Another proposal for modernization of our infrastructure
jkt at kde.org
Sat Jan 31 13:01:22 GMT 2015
On Saturday, 31 January 2015 13:08:07 CEST, Inge Wallin wrote:
> Well, all of the above and more. Hosting, electricity, networking,
I'm including all of the above as "HW costs" in my proposal. We (KDE) do
not have our own datacenter after all.
> manual work as the number of physical machines increas
Due to the nature of build jobs which constitute a pretty bursty load,
renting VMs sounds like a cost-effective approach for our scale. I do not
expect that it would make financial sense for us to procure enough physical
HW to cover the peak demand -- hence the VMs. Renting VMs also enables
corporate sponsors to offer unused capacity for less money, or even for
Another benefit is that bootstrapping a new VM is about executing a single
command (and this is not hype; it's how all of the current build VMs in use
by Gerrit were launched).
> manual work as the complexity increases, and so on.
I would prefer if we stopped using phrases such as "increased complexity",
and switched to expressing a specific and measurable difference in costs.
The reason for this request is that "increased complexity" is almost always
true, yet people have no way of actually judging what it is going to mean.
For example, we have in-house expertise in Jenkins where Ben, Nicolas,
Scarlett and Marko understand the stack we use. Switching to anything else
will cost us some time to get the respective sysadmins up to speed to the
new tools. I do not question this.
However, chances are that at the same time adopting a new system could
provide significant savings in future. For example, if a new system allowed
easier updates to the build structure, it is reasonable to have a wiki page
with instructions and to let developers propose changes for their projects.
That way, sysadmin time could be freed for other tasks. So even though
there is some initial investment, the long-term operation can easily get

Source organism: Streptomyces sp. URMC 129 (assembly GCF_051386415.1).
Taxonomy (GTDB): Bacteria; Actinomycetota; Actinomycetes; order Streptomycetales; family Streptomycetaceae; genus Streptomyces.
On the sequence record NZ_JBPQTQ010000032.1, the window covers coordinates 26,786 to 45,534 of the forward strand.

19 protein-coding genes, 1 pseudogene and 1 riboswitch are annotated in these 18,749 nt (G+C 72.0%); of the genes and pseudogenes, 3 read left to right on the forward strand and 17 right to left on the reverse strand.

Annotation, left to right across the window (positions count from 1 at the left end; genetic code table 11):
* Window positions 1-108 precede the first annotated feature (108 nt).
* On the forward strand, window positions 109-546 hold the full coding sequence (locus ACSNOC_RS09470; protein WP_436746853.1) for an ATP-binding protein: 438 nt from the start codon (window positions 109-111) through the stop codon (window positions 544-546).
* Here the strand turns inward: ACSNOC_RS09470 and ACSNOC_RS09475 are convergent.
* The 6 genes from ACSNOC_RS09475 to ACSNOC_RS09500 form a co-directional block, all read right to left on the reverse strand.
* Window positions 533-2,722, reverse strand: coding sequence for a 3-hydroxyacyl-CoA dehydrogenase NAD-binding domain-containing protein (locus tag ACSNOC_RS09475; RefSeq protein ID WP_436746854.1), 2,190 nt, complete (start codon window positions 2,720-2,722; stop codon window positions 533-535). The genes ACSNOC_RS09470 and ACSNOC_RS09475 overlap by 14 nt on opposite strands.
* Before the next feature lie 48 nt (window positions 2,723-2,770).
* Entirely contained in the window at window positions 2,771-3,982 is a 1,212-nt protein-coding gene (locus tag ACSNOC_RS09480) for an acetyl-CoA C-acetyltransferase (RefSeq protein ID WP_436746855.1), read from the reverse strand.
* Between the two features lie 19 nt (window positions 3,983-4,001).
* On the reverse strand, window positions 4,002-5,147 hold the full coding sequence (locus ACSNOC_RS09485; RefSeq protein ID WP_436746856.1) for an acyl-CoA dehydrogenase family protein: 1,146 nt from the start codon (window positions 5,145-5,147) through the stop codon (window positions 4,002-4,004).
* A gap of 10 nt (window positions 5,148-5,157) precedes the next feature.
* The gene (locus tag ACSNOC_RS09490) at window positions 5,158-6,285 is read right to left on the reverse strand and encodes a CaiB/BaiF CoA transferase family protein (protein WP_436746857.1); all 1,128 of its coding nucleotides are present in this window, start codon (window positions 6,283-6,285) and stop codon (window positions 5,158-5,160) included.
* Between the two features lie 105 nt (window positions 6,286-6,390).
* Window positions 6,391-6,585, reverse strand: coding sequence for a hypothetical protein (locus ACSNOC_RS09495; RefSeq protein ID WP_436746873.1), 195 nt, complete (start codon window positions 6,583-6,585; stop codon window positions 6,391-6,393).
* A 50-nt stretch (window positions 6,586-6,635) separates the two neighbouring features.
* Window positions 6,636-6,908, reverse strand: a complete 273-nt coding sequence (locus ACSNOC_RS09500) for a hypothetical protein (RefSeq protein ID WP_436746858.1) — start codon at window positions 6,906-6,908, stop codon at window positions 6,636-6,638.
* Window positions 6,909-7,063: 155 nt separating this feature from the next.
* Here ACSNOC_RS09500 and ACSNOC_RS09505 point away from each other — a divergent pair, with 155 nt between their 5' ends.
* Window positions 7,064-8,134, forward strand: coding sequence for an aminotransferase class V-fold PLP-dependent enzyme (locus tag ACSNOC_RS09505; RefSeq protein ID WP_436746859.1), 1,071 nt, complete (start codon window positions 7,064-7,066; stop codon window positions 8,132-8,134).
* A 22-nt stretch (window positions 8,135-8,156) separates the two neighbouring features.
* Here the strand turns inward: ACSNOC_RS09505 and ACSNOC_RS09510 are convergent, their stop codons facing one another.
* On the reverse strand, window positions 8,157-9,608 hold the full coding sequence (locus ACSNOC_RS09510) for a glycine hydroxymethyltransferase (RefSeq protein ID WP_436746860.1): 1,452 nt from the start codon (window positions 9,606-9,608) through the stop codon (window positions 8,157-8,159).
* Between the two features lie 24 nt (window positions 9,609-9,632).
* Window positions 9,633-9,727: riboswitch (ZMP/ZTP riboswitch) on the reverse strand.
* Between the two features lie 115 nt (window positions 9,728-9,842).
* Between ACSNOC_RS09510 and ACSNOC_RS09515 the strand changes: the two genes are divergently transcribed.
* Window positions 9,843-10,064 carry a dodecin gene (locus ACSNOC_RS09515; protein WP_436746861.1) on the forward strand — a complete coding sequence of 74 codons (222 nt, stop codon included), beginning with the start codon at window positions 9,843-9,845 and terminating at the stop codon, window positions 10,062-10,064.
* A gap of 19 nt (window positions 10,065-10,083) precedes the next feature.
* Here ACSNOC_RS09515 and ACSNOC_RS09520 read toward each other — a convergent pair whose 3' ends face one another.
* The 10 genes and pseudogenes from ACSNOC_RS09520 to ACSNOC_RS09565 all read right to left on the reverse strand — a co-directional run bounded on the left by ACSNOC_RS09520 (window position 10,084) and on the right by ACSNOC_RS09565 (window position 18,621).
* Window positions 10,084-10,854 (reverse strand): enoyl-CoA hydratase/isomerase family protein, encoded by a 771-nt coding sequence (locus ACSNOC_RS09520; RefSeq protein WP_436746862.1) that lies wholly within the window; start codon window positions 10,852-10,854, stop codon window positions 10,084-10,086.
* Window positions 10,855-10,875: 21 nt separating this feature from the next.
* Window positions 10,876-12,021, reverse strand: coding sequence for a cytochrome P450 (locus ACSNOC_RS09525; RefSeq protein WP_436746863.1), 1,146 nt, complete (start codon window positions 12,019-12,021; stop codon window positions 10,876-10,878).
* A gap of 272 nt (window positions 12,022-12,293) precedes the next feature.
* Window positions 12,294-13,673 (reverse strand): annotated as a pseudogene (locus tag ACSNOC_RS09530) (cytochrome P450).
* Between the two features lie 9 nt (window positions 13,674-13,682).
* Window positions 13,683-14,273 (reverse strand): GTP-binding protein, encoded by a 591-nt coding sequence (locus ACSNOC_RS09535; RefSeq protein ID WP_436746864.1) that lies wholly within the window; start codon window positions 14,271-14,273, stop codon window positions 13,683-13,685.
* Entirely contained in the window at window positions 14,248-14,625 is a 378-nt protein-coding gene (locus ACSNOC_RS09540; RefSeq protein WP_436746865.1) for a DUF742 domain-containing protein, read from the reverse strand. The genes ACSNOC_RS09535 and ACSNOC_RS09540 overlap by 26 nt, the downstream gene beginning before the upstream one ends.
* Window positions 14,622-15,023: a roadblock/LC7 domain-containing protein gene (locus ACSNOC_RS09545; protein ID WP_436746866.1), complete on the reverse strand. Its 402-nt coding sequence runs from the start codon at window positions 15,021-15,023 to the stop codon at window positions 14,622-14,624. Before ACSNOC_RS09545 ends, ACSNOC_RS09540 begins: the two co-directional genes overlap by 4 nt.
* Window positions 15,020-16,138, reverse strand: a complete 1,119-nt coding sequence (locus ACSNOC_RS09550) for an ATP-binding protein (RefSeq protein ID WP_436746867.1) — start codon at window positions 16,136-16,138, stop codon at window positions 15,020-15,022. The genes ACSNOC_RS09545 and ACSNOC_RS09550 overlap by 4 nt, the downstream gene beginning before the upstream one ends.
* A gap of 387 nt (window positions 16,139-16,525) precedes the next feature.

less demanding, and cheaper.
In fact, a better tooling could attract more people. "Hey, this is a nice
system which provides almost exactly what I need; can I improve it?" It
also presents an opportunity to clean some of the cruft accumulated over
years, thereby reducing the barrier of entry for new contributors and
improving the bus factor.
Finally, there is also that aspect of providing a better service to our
developers. Running infrastructure costs something, yet we do it. IMHO, we
should strive for offering the best service that we can afford with the
resources we have today, and have a contingency plan for future.
Right now, we have access to some nice CPUs for free. If it proves useful
and we get used to it and if the resources stop being free at some future
point and if we cannot obtain a free alternative from some other sponsor,
then we should take a look on how much money it would cost us on a
comercial basis at that point. If the price is too big, then the service is
*not* that useful for us after all, and we will live without it just fine.
If, however, we decide that the cost is worth the price and no free/cheaper
altenrative exists, then we should go and pay. There is no vendor lock-in,
and it is trivial to migrate to another provider. I just don't see why we
should be actively prevented from using resources which we have today just
because we might have to ask somewhere else in future. Turning off
pre-merge CI would get us back to the current level of resource utilization
That's what this proposal is all about, and please keep in mind that it's
something which is already deployed and tested. It isn't an
out-of-thin-blue proposal with uncertain cost of deployment.
> Everything can be automated in theory but in practice there is
> never a fully automatic system.
Yes, which is why it's important to looks at the architecture and to spell
out what our expectations of maintenance effort are. It might be reasonable
to e.g. compare them with the current effort which goes into keeping
Jenkins alive and modernizing it.
Keeping the current state has its very real cost, too.
With kind regards,
Trojitá, a fast Qt IMAP e-mail client -- http://trojita.flaska.net/
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